I was close to admitting defeat and trying to find my way back to my car when I spotted an information booth. When I asked the VERY KIND LADY how to get to where I was going, she said she’d take me so I didn’t get lost again and escorted me in an entirely different direction UP another flight of steps until we arrived at the Clear kiosk, where she handed me over to another patient and delightful person who helped me finish the eye scan and fingerprint process so that all my future travels would be expedited.

Whew! I was certainly relieved to be done with THAT, but now I had to figure out how to get back to my car. I accepted the very real possibility that I’d be wandering around the airport all day. I was all twisted around and didn’t know what level of the terminal I was on or what door I needed to exit.

I remembered that I saw a sign for the USO near where I parked so I located yet another airport employee and asked for directions to the USO where I hoped I’d find something familiar. When he showed me the proper crosswalk, all the pieces fell into place. I retraced my steps back where I had spoken to the original helpful stranger, and lo and behold, there was my car!

After driving around and around in the parking lot because I couldn’t find the POORLY marked exit, I paid $6 for the privilege of feeling incredibly dumb in my attempts to navigate the big city.

Like Blanche DuBois, “Whoever you are, I have always depended on the kindness of strangers.”

Everyone was lovely and courteous. Thank you all, and I’m even happier and more grateful to be home.

Now I need to plan some travels to make this travesty of a day worthwhile.

What I learned is that public transportation here is even more horrible than I remembered and there’s a lot of room for improvement, especially with signage.

Soul-itude

It’s always a good time for peace and quiet, what I’ve started to refer to as “soul-itude”.

I need solitude, which is to say, recovery, return to my self, the breath of a free, light, playful air. ~ Friedrich Nietzsche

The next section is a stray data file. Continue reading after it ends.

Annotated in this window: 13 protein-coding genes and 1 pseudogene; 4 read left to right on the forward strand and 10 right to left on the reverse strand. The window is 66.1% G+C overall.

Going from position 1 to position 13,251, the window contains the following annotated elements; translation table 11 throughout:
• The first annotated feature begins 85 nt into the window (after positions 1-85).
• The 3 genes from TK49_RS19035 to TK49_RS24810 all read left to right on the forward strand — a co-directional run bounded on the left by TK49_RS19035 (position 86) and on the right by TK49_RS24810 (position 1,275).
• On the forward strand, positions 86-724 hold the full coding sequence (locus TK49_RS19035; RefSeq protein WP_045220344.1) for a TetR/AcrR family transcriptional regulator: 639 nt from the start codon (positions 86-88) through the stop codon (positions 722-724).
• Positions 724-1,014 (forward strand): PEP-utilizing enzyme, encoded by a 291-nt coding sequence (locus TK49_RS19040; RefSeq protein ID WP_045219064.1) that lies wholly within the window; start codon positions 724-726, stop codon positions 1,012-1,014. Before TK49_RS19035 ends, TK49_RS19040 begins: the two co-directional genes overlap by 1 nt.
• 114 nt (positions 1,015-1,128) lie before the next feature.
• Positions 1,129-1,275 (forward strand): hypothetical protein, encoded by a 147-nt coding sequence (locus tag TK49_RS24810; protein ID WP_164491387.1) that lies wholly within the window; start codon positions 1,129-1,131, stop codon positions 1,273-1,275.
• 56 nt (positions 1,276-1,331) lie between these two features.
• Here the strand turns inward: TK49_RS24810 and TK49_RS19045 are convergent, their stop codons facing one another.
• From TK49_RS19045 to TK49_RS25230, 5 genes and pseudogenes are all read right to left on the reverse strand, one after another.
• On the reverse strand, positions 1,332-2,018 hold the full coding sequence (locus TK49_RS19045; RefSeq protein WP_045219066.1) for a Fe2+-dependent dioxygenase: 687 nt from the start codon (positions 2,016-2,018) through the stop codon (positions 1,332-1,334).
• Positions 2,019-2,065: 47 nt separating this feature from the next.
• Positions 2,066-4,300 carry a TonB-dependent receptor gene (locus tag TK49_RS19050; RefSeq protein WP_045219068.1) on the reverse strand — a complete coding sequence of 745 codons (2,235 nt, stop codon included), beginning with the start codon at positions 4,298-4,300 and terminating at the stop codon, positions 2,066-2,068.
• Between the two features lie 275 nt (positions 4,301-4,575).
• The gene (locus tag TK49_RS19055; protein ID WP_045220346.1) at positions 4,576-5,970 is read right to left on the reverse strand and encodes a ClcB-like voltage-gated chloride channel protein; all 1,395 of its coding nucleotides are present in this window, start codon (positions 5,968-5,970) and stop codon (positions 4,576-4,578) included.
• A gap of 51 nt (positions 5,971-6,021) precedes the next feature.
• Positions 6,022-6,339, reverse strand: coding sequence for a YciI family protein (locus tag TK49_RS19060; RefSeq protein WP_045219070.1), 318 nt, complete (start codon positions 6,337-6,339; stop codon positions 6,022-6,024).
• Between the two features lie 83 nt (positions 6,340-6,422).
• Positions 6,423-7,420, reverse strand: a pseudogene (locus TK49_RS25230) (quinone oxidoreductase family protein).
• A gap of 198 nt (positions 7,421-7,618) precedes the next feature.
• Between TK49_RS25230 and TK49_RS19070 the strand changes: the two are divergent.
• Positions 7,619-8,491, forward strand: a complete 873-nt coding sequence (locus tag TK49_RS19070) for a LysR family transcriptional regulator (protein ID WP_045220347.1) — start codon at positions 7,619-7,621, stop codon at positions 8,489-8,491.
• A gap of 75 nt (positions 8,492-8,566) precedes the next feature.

Photo by Pixabay on Pexels.com

I can’t say that I ever read Neitzsche before my son wrote his dissertation, but this quote reveals to me one of the reasons why Nietzsche resonates with him. Like me, my son loves to be outside; hiking, camping, or in the garden — planting, pruning, and thinking.

Where do you find YOUR soul-itude?

Whidbey Island

I did not take this photo but I wish I had. I think my son likes to torment me and send me pics of places I wish I was. He loves the Pacific Northwest, so different from growing up as a Southern California native, so much green! And rain, of course.

It’s as beautiful as a painting.

Whidbey Island is in Puget Sound, north of Seattle. The island’s rugged terrain spans beaches, hills and farmland. On its northwest tip, Deception Pass State Park offers clifftop views, forest trails and freshwater lakes. To the south, Fort Casey Historical State Park is home to a lighthouse and gun battery. The coastal towns of Oak Harbor, Coupeville and Langley have boutiques, cafes and galleries.

I have been there in the past and it’s absolutely gorgeous!

From Bridges to Arches (National Park)

Aspirational…

May be an image of 2 people, mountain, nature and sky

Epic capture in Arches National Park, Grand County, Utah
Photography by Zach Cooley Photo
Check out his Insta, he’s a talented artisan photographer
https://www.instagram.com/zachcooleyphoto/?hl=en

#wordlesswednesday

Road Trip #WordlessWednesday

Deleting some pics so I have more room to add new ones and I found this sad and broken down house from a road trip on a roundabout journey to Zion.

What a tale these walls could tell…

Zion National Park

Why, hello, you gorgeous angel!

What a little beauty. Sometimes my camera clicks at exactly the right moment. It’s like finding gold.

Vermillion Cliffs

I love this place, too…

Vermilion Cliffs National Monument in northern Arizona near the Utah state line.

Known for its colorful swirls of slickrock, Vermilion Cliffs National Monument is a sherbet-colored dream world filled with fantastical rock formations.

You just can’t take a bad photo surrounded by this kind of beauty.

#wordlesswednesday